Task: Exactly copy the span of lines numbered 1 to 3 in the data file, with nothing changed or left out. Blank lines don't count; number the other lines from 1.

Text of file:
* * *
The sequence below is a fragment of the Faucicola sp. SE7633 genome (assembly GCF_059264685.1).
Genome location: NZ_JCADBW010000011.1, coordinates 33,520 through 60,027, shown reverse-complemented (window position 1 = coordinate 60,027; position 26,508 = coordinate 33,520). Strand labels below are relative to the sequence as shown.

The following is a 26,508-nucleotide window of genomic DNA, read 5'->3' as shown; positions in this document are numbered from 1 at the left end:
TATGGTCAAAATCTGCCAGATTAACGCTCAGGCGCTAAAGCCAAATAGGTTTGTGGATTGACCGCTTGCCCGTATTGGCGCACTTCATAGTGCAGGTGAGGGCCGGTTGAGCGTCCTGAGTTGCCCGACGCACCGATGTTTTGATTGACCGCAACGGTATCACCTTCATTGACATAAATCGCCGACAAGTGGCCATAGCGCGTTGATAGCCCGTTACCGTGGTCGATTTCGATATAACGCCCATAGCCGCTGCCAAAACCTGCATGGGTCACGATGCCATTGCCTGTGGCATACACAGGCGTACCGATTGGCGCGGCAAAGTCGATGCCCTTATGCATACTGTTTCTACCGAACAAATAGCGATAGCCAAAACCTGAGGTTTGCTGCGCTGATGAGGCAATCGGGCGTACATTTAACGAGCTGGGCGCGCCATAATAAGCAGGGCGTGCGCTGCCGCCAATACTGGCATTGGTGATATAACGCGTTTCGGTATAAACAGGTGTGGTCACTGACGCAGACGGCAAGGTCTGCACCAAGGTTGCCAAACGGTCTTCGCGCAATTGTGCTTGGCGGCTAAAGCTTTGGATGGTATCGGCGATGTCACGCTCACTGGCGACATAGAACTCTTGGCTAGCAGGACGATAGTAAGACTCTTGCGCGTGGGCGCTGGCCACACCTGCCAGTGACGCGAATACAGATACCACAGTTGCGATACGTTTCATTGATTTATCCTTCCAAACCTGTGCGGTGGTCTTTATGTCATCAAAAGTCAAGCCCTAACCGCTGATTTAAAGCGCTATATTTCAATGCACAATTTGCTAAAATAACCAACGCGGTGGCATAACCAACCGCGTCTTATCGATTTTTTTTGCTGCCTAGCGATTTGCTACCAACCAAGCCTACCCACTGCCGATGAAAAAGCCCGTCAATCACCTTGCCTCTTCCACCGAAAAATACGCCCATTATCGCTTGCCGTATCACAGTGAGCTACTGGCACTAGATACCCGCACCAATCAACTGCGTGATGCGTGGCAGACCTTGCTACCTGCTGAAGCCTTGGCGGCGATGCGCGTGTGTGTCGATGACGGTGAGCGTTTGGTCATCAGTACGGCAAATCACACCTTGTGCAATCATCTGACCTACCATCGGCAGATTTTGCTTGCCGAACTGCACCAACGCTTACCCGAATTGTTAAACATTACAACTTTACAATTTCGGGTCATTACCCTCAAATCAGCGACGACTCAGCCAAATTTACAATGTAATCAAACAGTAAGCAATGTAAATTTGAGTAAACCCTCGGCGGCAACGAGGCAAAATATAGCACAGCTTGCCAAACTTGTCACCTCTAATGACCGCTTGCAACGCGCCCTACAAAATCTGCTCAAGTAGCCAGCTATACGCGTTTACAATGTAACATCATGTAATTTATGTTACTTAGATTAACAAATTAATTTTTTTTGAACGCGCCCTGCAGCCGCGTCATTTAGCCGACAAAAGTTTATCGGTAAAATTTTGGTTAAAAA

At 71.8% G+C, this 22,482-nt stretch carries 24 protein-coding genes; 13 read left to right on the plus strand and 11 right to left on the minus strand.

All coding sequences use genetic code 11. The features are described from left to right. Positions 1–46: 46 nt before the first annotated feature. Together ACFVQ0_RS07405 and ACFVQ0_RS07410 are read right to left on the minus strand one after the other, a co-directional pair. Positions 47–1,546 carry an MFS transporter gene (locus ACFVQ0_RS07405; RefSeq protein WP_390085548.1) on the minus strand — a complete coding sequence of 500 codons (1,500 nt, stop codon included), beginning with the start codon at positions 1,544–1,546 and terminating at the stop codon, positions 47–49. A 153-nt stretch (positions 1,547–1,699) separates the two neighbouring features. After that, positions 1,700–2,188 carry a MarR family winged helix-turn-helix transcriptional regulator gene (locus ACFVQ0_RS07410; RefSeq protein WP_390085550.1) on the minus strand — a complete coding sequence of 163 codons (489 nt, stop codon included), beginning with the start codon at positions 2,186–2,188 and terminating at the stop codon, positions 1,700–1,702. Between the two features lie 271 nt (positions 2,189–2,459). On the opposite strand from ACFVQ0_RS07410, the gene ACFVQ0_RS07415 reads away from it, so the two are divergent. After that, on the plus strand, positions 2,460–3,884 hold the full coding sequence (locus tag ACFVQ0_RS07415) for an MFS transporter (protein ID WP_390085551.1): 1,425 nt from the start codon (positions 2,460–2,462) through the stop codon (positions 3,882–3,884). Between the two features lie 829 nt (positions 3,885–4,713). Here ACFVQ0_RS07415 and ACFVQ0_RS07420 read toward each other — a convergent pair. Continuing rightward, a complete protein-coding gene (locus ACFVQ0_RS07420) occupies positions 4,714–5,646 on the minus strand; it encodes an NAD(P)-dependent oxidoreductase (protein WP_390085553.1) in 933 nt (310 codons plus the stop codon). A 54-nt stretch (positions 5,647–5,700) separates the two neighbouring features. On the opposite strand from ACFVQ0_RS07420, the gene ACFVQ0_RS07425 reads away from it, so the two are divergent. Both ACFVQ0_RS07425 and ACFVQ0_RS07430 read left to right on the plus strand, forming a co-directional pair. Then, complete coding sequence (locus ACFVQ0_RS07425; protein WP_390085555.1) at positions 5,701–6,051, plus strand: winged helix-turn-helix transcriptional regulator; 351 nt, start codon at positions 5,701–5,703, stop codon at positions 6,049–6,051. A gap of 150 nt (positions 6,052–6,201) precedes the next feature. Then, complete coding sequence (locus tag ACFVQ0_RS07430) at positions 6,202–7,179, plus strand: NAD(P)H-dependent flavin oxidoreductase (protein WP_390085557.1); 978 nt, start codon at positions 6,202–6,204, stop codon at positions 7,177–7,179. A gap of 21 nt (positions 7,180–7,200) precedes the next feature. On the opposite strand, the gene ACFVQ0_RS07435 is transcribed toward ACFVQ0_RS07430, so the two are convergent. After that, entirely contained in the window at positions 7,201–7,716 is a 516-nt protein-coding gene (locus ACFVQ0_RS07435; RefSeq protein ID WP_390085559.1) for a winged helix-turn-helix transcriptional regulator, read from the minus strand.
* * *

The sequence below is a fragment of the Faucicola sp. SE7633 genome (assembly GCF_059264685.1).
Genome location: NZ_JCADBW010000011.1, coordinates 33,520 through 60,027, shown reverse-complemented (window position 1 = coordinate 60,027; position 26,508 = coordinate 33,520). Strand labels below are relative to the sequence as shown.

The following is a 26,508-nucleotide window of genomic DNA, read 5'->3' as shown; positions in this document are numbered from 1 at the left end: